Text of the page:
Morse Engineering and Construction Industries

How to Maintain The Septic System during Winter

Joseph Coupal - Friday, February 22, 2019
Morse Engineering and Construction Industries - Septic System Construction

1.Home and business owners should pump out their septic system regularly.

Also, it is relevant for home and business owners to adhere to the regular pump out schedule during or before the winter kicks in.

2 If there are trees or any hardwood kind of plants that are on top of the septic system, don't hesitate to remove them.

It is nice to have a garden however; homeowners must ensure that the plants are away from the septic system. The roots of high and hardwood plants are known to be invasive. They could penetrate the system, and then barricade the normal stream of the wastewater treatment procedure.

3 Toilets and drains should not be treated as garbage cans.

Thus, home and business owners should dispose the waste correctly. It is a no-no to dump non-biodegradable materials and greases in the drains and toilets.

4 Whenever they clean the toilet, it is not advisable to use very strong chemicals.

Such chemicals will just kill the resident bacteria in the septic system. If there are no resident bacteria, then wastewater treatment is not possible. Instead, home and business owners could utilize eco-friendly cleaners.

5 Put an excellent layer of mulch on top of the septic system.

This must be done especially if the septic has a busted plant cover and if it is susceptible to freezing.

For more information, contact Morse Engineering and Construction.


How to Maintain Your Septic System During Winter

Joseph Coupal - Friday, February 15, 2019
Morse Engineering and Construction Industries, LLC - Septic System in Sturbridge, Fiskdale, MA

Winter is considered as a harsh season for your septic system. As a responsible homeowner, you have to make sure that you perform the following to have a functional septic when snow starts to fall:

Pump out your septic tank on a regular basis.

Follow your regular pump out schedule for your septic before or during winter.

This will eliminate the accumulated sludge in the septic tank. When the sludge is removed regularly, solid waste particles will not flow into the drain field and clog the entire system.

Remove trees and other hardwood plants over or near your septic system.

Having a garden is great but make sure that you plant away from your septic.

Roots of hardwood and higher plants are invasive. They penetrate into the system and block the normal flow of the wastewater treatment process. Roots also damage the components of the septic, resulting to wastewater leaks, backups, overflows, and flooding.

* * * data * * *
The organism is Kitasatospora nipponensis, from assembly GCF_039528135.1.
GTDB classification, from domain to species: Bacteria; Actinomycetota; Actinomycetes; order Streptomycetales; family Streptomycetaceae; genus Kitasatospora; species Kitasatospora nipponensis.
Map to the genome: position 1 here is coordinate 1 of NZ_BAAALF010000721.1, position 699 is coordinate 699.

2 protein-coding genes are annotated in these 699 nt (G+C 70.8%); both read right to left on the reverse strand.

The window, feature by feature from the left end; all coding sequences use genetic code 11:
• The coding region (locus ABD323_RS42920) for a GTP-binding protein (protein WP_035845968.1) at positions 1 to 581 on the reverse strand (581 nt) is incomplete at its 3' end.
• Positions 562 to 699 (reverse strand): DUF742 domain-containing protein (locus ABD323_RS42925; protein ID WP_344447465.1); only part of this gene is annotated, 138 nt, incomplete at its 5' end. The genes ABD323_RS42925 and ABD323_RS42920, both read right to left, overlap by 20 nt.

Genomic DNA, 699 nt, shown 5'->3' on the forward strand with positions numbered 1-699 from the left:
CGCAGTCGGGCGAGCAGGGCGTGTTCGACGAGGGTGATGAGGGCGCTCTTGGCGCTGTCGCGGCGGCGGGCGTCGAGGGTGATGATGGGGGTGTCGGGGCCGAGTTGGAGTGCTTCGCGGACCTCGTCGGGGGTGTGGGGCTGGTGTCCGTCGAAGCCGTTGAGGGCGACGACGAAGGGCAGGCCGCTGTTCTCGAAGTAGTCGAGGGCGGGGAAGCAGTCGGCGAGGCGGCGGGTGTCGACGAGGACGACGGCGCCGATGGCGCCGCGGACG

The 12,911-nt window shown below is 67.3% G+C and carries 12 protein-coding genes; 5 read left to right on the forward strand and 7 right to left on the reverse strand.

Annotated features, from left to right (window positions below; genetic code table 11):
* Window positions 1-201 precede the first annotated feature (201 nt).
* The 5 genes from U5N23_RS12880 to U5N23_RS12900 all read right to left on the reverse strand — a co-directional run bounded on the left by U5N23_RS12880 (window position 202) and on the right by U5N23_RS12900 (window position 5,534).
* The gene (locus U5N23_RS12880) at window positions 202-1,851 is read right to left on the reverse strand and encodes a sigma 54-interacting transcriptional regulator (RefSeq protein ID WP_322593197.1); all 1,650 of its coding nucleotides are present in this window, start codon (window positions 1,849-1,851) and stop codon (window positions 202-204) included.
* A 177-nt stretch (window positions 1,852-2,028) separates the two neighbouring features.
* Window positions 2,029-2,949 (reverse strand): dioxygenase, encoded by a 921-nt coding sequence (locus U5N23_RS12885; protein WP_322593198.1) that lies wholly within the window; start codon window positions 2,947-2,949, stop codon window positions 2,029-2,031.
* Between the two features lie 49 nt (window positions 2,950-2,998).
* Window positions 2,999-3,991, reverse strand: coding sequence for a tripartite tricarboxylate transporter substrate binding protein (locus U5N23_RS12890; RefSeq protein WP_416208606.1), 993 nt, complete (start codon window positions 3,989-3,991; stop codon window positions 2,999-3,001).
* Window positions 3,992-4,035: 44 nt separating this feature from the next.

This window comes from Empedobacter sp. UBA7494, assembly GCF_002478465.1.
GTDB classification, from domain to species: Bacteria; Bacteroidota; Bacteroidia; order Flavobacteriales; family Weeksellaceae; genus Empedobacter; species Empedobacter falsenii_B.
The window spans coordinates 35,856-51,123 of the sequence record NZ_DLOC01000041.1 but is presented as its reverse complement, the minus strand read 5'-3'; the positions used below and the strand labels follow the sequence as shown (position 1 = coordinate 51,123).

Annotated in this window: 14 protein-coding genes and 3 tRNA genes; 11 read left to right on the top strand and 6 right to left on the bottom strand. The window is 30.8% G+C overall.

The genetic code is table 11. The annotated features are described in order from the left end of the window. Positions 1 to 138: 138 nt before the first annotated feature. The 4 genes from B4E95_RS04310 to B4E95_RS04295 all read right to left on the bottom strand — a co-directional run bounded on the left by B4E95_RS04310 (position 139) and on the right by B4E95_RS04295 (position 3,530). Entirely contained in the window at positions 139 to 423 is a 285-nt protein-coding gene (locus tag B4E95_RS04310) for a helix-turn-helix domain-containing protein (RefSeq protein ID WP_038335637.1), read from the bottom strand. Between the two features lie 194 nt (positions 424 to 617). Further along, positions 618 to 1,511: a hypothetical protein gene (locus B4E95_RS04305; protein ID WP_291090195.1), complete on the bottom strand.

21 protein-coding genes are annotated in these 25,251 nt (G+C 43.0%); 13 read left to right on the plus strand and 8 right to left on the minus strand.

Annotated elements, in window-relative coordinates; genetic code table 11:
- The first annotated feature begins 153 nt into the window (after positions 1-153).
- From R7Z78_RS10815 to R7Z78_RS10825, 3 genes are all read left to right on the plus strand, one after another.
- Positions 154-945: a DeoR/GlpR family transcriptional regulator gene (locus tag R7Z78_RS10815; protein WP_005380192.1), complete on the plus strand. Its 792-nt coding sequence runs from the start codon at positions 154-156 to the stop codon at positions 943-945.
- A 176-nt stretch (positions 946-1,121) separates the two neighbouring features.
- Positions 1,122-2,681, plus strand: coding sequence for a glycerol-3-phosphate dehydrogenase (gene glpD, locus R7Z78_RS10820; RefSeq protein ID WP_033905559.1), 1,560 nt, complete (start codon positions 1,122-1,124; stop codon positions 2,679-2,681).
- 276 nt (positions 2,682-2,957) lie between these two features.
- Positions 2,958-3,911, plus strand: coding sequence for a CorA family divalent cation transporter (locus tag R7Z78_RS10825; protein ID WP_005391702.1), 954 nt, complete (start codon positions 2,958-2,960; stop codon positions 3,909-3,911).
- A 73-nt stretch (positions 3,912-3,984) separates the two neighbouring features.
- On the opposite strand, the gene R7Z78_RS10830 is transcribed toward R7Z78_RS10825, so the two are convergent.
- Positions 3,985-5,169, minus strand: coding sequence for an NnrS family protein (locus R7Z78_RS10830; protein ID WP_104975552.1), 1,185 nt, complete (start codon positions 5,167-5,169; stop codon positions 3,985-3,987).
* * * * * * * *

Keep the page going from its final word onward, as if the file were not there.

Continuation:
Do not treat your drains and toilets as garbage cans.

Dispose of your waste properly.

Do not dump grease and non-biodegradable materials into your toilets and drains. These substances cannot be broken down by the resident bacteria. As a result, they will only accumulate and clog the system.

Do not use harsh chemicals for cleaning.

These chemical compounds kill off the resident bacteria.

Without bacteria, there will be no wastewater treatment at all. Use eco-friendly cleaners instead.

Refrain from driving over your septic or from building any structure over it.

The heavy weight of these structures and vehicles will result to snow and soil compaction, which presses the snow into the ground more.

Place a good layer of mulch over your septic.

You can do this if you know that your septic has poor plant cover and is very prone to freezing over.

Conserve water.

You can do this by using your dishwasher and washing machine alternately, not using the tub every day, and taking showers.

Your septic system is an indispensable component of your entire property. Care for it well so that you will have it functioning optimally during winter.

For more information, contact Morse Engineering and Construction.

Keep Your Septic System Functioning in Winter

Joseph Coupal - Wednesday, February 06, 2019
Morse Engineering and Construction Industries, LLC - Septic Systems in Sturbridge, Fiskdale, MA

As a home or business owner, you know that there are various components that need to run smoothly and safely in your property. One of the main things to consider is your septic system. A home and a business has a wastewater treatment system of their own. The septic system is your cleaner and sanitizer for your location. It isolates the toxic raw wastewater from your living environment. It makes sure that your household stays safe and healthy. Your septic is responsible for collecting, treating, and purifying the produced wastewater before it releases it into the surrounding environment again. With the help of your wastewater treatment system, you don't wade in filth, get sick, or have contaminated drinking water. This is why you have to make sure that your septic is functional, even during winter. Harsh cold weather can take a toll on your septic. Your job is to help it do its work efficiently, even if the snow sets in.

Common Freezing Issues with Septics

There's nothing worse than having your septic freeze over during winter. Below are some of the most common freezing issues that septic owners face as winter sets in:

No protective cover from snow. Your septic system needs an insulating cover or blanket.